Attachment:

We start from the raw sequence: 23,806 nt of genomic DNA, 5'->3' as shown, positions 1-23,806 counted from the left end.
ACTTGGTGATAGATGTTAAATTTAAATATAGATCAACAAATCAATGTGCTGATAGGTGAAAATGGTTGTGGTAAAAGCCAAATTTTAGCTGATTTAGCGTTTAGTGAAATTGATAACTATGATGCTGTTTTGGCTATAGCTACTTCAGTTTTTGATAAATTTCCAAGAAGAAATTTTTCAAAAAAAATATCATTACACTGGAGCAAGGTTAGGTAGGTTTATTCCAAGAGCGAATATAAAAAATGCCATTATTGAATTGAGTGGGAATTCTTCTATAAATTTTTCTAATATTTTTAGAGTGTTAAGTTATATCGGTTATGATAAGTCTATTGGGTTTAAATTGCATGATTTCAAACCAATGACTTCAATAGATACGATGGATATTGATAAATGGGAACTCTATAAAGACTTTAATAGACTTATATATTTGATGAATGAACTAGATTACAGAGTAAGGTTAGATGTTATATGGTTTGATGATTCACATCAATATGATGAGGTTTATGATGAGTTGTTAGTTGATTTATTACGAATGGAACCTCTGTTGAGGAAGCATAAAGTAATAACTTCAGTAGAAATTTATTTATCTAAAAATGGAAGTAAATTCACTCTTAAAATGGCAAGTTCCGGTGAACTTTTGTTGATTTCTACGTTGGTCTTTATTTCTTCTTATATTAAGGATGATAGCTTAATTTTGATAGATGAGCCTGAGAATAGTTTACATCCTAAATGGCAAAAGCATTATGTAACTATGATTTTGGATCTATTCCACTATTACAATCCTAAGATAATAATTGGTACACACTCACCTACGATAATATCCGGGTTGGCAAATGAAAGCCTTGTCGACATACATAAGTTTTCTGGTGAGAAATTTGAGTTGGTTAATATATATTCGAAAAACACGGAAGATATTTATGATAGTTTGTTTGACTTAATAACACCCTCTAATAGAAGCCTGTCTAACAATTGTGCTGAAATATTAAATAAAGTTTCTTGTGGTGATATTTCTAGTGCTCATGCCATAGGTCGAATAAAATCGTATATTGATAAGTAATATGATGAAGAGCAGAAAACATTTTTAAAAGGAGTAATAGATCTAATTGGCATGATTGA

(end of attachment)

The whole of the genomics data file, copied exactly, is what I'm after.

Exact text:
We start from the raw sequence: 23,806 nt of genomic DNA, 5'->3' as shown, positions 1-23,806 counted from the left end.
ACTTGGTGATAGATGTTAAATTTAAATATAGATCAACAAATCAATGTGCTGATAGGTGAAAATGGTTGTGGTAAAAGCCAAATTTTAGCTGATTTAGCGTTTAGTGAAATTGATAACTATGATGCTGTTTTGGCTATAGCTACTTCAGTTTTTGATAAATTTCCAAGAAGAAATTTTTCAAAAAAAATATCATTACACTGGAGCAAGGTTAGGTAGGTTTATTCCAAGAGCGAATATAAAAAATGCCATTATTGAATTGAGTGGGAATTCTTCTATAAATTTTTCTAATATTTTTAGAGTGTTAAGTTATATCGGTTATGATAAGTCTATTGGGTTTAAATTGCATGATTTCAAACCAATGACTTCAATAGATACGATGGATATTGATAAATGGGAACTCTATAAAGACTTTAATAGACTTATATATTTGATGAATGAACTAGATTACAGAGTAAGGTTAGATGTTATATGGTTTGATGATTCACATCAATATGATGAGGTTTATGATGAGTTGTTAGTTGATTTATTACGAATGGAACCTCTGTTGAGGAAGCATAAAGTAATAACTTCAGTAGAAATTTATTTATCTAAAAATGGAAGTAAATTCACTCTTAAAATGGCAAGTTCCGGTGAACTTTTGTTGATTTCTACGTTGGTCTTTATTTCTTCTTATATTAAGGATGATAGCTTAATTTTGATAGATGAGCCTGAGAATAGTTTACATCCTAAATGGCAAAAGCATTATGTAACTATGATTTTGGATCTATTCCACTATTACAATCCTAAGATAATAATTGGTACACACTCACCTACGATAATATCCGGGTTGGCAAATGAAAGCCTTGTCGACATACATAAGTTTTCTGGTGAGAAATTTGAGTTGGTTAATATATATTCGAAAAACACGGAAGATATTTATGATAGTTTGTTTGACTTAATAACACCCTCTAATAGAAGCCTGTCTAACAATTGTGCTGAAATATTAAATAAAGTTTCTTGTGGTGATATTTCTAGTGCTCATGCCATAGGTCGAATAAAATCGTATATTGATAAGTAATATGATGAAGAGCAGAAAACATTTTTAAAAGGAGTAATAGATCTAATTGGCATGATTGA